Coral Reefs: The Tropical Rainforests of the Sea

A variety of corals form an outcrop on Flynn ReefPhoto: Toby HudsonA variety of corals form an outcrop on Flynn Reef, part of the Great Barrier Reef, Australia

Coral reefs are the largest and most unique underwater structures on planet Earth. These beautiful biological structures are made from calcium carbonate deposition secreted by hundreds of types of corals. Reef-building corals live in clear waters in tropical and sub-tropical parts of world.

According to the WWF: “Roughly one-quarter of coral reefs worldwide are already considered damaged beyond repair, with another two-thirds under serious threat.” Not only are coral reefs facing danger from global warming, ocean pollution, overfishing, ocean acidification and various diseases, but the life in and around these reefs is also under threat.

Dead CoralsPhoto: prilfishDead corals: The future of all corals if we keep on polluting and exploiting the seas

Even a slight environmental effect can harm the fragile ecosystems of coral reefs. Cyanide fishing, chemically enhanced pesticides, fertilizer runoff and shockwaves from blast fishing are other factors damaging coral ecosystems. Also, sewage water, if not treated properly, is very harmful for growth of algae, and this in turn damages coral reefs.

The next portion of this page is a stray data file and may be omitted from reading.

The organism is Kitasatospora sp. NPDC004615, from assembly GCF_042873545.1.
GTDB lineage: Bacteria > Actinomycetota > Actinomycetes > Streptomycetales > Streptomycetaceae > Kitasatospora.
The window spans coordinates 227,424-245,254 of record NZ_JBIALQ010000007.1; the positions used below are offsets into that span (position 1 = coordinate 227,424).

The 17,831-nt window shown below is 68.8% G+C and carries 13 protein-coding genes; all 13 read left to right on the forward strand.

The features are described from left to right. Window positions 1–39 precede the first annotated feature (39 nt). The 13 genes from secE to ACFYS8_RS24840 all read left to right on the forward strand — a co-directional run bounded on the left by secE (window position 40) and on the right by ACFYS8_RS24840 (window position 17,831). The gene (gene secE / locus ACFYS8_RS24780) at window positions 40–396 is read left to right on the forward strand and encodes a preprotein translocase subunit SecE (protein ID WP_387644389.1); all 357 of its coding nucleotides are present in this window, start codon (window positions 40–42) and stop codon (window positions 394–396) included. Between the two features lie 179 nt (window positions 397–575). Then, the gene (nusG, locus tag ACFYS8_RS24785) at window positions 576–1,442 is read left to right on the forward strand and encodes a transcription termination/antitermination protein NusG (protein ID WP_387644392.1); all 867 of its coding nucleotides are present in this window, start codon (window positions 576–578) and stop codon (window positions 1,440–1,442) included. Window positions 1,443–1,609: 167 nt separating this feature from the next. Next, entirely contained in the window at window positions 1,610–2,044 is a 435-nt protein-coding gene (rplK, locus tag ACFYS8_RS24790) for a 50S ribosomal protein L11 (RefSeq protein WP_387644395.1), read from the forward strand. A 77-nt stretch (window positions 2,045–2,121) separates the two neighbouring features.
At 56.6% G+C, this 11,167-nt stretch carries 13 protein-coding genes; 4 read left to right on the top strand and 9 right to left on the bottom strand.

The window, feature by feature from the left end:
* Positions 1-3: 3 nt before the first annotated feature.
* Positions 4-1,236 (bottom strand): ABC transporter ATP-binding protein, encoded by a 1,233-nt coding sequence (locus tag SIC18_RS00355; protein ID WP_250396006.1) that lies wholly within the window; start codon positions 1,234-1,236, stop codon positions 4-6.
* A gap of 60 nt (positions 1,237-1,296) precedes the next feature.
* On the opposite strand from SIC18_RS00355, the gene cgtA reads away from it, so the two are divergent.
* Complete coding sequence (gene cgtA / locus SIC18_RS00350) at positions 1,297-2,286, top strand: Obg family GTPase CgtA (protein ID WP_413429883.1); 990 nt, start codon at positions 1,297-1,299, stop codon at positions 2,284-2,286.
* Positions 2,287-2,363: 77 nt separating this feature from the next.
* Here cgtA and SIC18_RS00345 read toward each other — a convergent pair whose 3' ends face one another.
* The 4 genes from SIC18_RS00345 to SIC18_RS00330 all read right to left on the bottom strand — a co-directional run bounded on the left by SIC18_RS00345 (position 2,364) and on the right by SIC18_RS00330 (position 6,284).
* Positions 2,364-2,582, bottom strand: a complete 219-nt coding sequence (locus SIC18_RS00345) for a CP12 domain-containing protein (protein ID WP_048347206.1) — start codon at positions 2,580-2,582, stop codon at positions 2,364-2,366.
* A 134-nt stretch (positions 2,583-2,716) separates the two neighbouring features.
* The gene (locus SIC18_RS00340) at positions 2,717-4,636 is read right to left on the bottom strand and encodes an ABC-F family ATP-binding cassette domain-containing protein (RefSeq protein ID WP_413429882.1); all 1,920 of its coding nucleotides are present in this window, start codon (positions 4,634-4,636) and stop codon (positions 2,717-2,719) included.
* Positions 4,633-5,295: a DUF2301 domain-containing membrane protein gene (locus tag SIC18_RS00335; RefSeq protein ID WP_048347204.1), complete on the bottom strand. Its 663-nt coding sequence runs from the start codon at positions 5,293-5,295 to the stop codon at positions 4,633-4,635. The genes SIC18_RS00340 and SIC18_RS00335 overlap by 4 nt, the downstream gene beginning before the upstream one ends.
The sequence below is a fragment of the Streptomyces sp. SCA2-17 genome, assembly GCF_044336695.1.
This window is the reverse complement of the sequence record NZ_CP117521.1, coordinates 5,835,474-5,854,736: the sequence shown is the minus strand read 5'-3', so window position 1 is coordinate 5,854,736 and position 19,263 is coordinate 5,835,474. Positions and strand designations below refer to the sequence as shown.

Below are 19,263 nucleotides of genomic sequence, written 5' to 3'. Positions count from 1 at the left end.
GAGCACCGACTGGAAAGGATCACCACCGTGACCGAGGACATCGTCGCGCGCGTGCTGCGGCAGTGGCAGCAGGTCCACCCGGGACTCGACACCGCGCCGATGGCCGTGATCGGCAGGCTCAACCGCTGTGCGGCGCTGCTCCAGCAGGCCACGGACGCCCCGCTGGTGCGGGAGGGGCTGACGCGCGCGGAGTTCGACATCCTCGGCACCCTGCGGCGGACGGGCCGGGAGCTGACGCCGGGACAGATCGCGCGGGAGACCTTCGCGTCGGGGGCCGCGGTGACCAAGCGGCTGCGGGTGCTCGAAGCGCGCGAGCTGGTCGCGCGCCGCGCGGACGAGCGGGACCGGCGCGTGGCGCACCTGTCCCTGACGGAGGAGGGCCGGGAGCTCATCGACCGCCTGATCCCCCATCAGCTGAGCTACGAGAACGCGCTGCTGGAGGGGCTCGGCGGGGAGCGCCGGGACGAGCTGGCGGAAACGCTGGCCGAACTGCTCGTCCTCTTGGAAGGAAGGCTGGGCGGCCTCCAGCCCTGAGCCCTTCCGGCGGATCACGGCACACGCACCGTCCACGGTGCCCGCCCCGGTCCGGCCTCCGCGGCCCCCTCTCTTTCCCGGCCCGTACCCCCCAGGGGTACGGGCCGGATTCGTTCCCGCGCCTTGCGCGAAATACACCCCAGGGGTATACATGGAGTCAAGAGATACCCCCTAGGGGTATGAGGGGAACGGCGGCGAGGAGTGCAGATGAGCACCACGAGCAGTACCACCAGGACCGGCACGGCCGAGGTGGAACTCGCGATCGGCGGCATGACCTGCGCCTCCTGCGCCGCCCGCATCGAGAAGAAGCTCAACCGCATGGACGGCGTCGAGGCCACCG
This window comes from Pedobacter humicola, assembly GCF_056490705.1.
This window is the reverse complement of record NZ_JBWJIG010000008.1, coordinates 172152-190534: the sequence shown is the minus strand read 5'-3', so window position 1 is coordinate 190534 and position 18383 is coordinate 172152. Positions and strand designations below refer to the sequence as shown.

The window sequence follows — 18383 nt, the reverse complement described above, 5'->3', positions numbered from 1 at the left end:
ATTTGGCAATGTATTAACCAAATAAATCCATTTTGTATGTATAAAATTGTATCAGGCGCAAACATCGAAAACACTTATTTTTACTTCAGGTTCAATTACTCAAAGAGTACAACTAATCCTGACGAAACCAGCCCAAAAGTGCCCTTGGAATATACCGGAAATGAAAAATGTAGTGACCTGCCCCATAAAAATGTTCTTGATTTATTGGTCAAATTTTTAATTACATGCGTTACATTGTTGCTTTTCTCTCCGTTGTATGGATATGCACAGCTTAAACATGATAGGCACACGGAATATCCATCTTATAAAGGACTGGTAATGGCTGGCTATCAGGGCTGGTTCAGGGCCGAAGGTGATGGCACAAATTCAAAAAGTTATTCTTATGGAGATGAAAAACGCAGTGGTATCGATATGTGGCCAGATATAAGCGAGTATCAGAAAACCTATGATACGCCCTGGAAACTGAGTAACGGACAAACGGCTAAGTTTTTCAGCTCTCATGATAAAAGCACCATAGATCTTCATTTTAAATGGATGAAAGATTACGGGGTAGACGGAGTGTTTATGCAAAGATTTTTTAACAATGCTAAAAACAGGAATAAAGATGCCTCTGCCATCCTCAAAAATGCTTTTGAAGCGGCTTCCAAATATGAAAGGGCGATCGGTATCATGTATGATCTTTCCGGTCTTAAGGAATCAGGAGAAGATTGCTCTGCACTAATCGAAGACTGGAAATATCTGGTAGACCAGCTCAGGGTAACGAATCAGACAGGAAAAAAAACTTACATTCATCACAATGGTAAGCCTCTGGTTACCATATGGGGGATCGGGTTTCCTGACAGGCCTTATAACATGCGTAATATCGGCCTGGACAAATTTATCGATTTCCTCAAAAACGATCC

In fact, even though we might live thousands of miles away from coral reefs, harmful garbage and other runoff water ends up in watersheds which ultimately damage their ecosystems.

Coral Reef at Palmyra Atoll National Wildlife RefugePhoto: USFWS PacificCoral reef at Palmyra Atoll National Wildlife Refuge

We must remember the fact that coral reefs depend upon their surrounding habitats. Also, these reefs are home to a huge variety of other organisms. The list includes worms, seabirds, sponges, echinoderms, crustaceans and even visiting dolphins. In fact, every inch of a coral reef is covered by some or other organisms.

The structure of coral reefs is directly related to changing water acidity. Increasing CO2 levels affect these reefs’ ability to grow properly. Therefore reefs become less supportive for the organisms that depend on them.

Coral ReefPhoto: Androfire

Known as the “rainforests of the sea”, coral reefs support the most diverse ocean ecosystems and therefore need our help and attention to survive properly.

In order to let them thrive properly, we might follow this guidance: “Be informed, do not pollute your surrounding and support coral conservation organizations.”

Sources: 1, 2, 3, 4